Bylaw amendments adopted at 2011 annual business meeting.
CCP Program - The most important amendments adopted during the 2011 meeting were revisions to Article III (Members) and Article VIII (Membership and Certification Renewal). Those amendments incorporate formally the Certification Continuation Program (CCP) that applies to all members initially certified after January 1, 2006. Members subject to the CCP must comply on a triennial basis with such criteria as the Board of Directors may establish to demonstrate continued competence in the discipline(s) in which they are certified. Members subject to the CCP must also be current with their renewal dues at the end of the triennial cycle to maintain membership and certification status.
Incorporation of the CCP Program in the Bylaws was accomplished principally by adding three sections to Article VIII, as follows:
Section 6. Certification Continuation Program - Members initially certified after January 1, 2006 are required, in addition to maintaining membership in good standing through annual registration renewal, to comply with the Certification Continuation Program (CCP) every three years. The Board of Directors shall establish the CCP compliance criteria for each membership class to which the program applies.
Section 7. Failure to Comply with CCP - Any registrant initially certified after January 1, 2006 who fails to comply with the CCP criteria established by the Board of Directors, or who fails to maintain membership in good standing at the conclusion of the three-year CCP compliance cycle, shall no longer be considered certified by American Medical Technologists and shall be prohibited from holding himself or herself out to the public as so certified.
Section 8. Recertification - The Board of Directors is empowered to adopt uniform regulations for recertification of individuals whose certification has lapsed due to CCP noncompliance.
Several other technical changes were made to Articles III and VIII as well.
The Board of Directors adopted the CCP Program to promote the continued competency of its member-certificants. Recertification programs such as the CCP reflect current best practices in the credentialing field, and are now required by the National Commission for Certifying Agencies (NCCA), which accredits all of AMT's exam-based certification programs.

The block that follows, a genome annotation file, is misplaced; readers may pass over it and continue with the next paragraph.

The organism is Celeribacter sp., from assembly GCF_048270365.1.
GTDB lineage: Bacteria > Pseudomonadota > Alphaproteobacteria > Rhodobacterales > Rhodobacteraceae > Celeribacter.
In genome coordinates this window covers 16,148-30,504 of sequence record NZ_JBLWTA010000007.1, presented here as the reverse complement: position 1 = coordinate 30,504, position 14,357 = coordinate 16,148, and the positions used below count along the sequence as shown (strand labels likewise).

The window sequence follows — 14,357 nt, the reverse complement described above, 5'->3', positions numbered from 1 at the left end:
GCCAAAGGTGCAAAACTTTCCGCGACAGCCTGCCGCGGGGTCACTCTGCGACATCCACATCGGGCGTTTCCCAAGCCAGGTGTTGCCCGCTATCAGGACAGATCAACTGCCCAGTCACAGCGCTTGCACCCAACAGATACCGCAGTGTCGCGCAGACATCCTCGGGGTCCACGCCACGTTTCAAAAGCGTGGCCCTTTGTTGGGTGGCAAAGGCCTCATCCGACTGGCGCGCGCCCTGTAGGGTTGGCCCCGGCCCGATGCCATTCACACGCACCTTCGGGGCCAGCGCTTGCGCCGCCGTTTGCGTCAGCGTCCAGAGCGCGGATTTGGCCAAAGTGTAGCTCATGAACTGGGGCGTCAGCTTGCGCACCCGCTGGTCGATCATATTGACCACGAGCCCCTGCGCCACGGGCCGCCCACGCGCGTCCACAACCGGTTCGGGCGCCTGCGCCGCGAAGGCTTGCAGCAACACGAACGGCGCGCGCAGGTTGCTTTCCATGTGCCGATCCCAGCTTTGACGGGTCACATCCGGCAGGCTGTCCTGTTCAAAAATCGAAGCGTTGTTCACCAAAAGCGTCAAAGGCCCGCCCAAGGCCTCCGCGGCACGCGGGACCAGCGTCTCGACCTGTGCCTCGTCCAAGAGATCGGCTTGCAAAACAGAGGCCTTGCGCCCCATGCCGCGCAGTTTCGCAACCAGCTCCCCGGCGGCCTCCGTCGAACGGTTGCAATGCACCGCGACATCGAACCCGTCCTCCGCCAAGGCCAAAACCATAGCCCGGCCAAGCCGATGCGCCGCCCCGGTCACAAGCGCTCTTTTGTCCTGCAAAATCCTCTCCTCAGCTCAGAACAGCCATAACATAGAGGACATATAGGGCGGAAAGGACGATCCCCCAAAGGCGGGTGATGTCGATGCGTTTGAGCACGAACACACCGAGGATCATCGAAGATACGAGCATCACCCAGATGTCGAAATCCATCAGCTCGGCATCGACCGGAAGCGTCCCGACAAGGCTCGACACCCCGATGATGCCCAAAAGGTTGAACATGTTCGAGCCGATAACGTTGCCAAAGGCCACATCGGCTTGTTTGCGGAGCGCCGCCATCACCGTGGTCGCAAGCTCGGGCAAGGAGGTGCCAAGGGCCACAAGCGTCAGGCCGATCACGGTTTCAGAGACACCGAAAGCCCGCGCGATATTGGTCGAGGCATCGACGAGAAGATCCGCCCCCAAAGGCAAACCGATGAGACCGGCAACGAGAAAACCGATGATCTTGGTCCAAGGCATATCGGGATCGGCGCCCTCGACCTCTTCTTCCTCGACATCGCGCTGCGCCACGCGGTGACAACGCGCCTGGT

"Housekeeping" amendments - The delegates also approved several amendments of the "housekeeping" variety. Those included:
* minor stylistic revisions to the Preamble (Article I);
* changing the title of Article III, Section 3 from "Retired, Disabled and Inactive Membership" to "Membership Status," and clarifying that the Board may create additional categories of membership eligible for reduced dues within each membership class; and
* moving the "AMT Standards of Practice" from its previous location following Article IX (which deals with Committees, Departments and Councils) to a more appropriate location immediately following Article XI (which addresses Disciplinary Sanctions).
Future Amendments - The membership is reminded that amendments to the National Bylaws can be proposed not only by the AMT Board of Directors, but also by any state society that follows the procedures specified in Article XII, Section 2 of the Bylaws. A state society can propose amendments if the proposal is: (1) adopted by a majority of members present at a duly called and regularly held meeting of the society; (2) signed by at least ten members present at such meeting; and (3) forwarded to the AMT Office by January 1 of the year in which the proposal will be presented to the delegates at the national convention. If those procedures are carried out, the AMT Office will publish the proposed amendments in AMT Events at least 60 days prior to the annual business meeting.